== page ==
People now began once more to say nasty things about The Waste Land: Brian Howard complained in the New Statesman of having to deal with a plague of poems modelled on that work, so that the mere occurrence of the words ‘stone’, ‘dust’ or ‘dry’ condemned them to the waste basket. Even among knowing readers the standing of Eliot as a poet was diminishing; the early novelty was gone. Ash Wednesday was too religious for many of them. Discussions of Eliot’s prose still made frequent use of the words ‘intelligent’, ‘integrity’, ‘precision’, ‘sensitivity’, ‘taste’. As Waldo Frank observed, ‘in an epoch whose literary critics have been insensitive and incompetent men . . . Mr Eliot [is] an exceedingly welcome figure.’ But it was much harder to talk about the poems, even about ‘Sweeney Agonistes’, in its way quite as startling an experiment as any of the early poems, but condemned rather inanely by D.G. Bridson as ‘all very clever, all very cutting, all very true, and all very futile’.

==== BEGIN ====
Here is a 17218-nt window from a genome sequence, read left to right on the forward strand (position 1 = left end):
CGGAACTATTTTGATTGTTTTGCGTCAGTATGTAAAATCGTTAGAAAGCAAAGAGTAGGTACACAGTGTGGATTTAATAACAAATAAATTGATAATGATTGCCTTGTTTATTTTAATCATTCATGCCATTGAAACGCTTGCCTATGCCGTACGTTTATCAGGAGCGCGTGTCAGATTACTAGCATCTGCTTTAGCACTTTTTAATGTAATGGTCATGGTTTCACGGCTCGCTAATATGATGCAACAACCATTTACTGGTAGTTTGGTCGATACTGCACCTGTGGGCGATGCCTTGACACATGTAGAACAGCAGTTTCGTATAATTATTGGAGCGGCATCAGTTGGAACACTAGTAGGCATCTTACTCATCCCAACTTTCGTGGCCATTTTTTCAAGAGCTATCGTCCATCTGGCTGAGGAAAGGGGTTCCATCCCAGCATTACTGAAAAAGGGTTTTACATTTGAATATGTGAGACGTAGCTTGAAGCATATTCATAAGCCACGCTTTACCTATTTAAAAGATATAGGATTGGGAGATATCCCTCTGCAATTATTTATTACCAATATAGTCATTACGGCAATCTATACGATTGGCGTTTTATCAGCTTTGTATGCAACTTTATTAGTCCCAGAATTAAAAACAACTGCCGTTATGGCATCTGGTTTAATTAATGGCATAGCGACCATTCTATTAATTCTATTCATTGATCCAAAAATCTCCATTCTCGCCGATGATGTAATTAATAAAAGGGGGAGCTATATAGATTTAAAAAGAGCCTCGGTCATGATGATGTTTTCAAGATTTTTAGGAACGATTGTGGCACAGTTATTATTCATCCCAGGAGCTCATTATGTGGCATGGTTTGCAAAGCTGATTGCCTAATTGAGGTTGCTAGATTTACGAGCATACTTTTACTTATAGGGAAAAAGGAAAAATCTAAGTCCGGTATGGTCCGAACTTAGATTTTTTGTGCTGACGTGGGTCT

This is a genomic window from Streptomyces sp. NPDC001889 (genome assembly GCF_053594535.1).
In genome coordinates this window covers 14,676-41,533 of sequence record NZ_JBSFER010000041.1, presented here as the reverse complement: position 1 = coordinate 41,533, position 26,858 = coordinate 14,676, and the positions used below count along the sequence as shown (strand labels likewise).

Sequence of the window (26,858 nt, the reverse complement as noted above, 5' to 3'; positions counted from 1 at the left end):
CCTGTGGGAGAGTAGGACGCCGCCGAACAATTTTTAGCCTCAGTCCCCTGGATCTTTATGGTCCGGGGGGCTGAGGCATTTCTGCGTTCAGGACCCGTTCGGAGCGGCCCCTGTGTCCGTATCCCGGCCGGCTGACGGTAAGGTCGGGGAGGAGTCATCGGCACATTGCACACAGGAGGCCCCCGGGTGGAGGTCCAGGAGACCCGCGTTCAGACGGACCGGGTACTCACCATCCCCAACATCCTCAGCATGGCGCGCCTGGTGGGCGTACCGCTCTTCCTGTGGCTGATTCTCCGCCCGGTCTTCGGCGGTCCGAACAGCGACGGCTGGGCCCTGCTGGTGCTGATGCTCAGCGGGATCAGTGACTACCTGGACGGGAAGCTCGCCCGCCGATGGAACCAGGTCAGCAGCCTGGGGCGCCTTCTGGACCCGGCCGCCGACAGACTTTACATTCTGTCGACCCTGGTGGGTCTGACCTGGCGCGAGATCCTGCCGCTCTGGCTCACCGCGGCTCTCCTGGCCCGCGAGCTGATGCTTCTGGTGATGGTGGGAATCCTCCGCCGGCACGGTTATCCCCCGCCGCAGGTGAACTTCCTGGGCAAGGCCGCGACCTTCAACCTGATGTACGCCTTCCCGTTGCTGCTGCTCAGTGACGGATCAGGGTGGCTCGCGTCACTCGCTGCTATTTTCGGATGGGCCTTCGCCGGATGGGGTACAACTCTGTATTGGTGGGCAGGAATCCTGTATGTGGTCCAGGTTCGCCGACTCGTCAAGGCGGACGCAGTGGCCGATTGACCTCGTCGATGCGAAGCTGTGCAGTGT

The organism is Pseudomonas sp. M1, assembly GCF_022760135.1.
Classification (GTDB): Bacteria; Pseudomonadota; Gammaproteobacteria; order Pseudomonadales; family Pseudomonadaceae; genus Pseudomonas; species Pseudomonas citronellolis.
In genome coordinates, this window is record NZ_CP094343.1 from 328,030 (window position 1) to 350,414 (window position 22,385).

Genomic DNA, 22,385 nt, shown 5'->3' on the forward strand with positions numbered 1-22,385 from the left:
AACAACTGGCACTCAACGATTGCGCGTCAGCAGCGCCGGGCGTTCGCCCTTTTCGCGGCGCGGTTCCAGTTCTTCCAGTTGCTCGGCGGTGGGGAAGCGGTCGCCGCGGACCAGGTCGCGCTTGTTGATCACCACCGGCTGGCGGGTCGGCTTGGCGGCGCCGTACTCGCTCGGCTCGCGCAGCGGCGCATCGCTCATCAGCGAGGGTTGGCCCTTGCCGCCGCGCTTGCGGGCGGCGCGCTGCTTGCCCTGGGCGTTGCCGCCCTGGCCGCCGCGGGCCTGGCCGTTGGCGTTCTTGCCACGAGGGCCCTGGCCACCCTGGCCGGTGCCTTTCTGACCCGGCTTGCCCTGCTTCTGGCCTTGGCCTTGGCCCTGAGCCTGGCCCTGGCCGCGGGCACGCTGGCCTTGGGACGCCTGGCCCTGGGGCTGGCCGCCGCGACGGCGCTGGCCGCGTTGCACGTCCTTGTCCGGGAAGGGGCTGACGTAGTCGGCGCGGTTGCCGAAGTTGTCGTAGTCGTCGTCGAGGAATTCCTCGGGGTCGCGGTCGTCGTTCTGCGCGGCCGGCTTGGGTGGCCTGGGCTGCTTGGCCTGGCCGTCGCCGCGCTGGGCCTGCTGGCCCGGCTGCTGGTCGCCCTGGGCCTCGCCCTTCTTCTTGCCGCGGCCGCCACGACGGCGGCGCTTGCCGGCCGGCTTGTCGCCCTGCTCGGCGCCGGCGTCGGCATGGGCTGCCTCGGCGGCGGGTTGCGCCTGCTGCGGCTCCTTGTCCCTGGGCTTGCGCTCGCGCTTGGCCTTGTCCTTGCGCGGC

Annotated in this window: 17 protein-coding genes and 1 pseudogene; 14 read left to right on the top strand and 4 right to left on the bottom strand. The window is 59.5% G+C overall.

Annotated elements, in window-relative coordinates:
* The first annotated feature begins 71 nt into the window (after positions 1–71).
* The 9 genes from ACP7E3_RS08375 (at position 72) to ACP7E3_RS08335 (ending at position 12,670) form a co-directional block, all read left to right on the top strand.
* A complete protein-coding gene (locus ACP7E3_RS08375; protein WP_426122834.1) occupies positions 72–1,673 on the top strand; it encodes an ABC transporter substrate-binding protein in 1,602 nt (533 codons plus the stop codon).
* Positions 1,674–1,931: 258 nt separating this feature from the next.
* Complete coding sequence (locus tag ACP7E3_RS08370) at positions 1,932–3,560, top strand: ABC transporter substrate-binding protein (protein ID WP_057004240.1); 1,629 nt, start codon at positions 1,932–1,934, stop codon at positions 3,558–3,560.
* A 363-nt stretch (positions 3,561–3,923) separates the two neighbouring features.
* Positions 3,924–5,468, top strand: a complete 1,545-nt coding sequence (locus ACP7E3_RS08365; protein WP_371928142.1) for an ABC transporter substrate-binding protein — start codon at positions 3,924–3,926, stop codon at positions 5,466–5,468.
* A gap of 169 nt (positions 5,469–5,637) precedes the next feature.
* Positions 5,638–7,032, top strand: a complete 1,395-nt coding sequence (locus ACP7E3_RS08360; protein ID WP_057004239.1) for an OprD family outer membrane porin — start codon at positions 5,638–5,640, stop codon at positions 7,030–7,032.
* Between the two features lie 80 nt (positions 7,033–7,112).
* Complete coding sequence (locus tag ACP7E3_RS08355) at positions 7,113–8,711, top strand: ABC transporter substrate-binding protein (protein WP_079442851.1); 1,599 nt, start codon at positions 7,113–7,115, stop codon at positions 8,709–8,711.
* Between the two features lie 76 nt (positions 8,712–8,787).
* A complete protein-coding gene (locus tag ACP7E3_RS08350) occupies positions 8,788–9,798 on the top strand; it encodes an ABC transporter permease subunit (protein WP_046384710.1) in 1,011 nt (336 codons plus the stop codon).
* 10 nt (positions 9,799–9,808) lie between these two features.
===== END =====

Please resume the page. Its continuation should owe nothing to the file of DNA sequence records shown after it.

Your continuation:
Moving into the 1930s one finds more reservations. Francis Fergusson, a respected critic, remarks, in a review of Eliot’s Norton Lectures at Harvard, that ‘there is something in Mr Eliot, when he writes, that is carefully dead.’ The contemporaneous After Strange Gods disappointed Richard Blackmur by its retreat into the church, which he called ‘perplexing and distressing’, and F.R. Leavis in Scrutiny remarked reluctantly that ‘since the religious preoccupation has become insistent in them, Mr Eliot’s critical writings have been notable for showing less discipline of thought and emotion, less purity of interest, less power of sustained devotion, and less courage than before.’ This was written in 1934, probably the nadir of Eliot’s reputation. Scrutiny was fairly new and by temperament and conviction censorious, but its editor was a dedicated admirer of Eliot as well as very intelligent, which quality the master himself had described as ‘the only method’. He and his associates had many more agreeable things to say about the poet when new work transformed his reputation once more.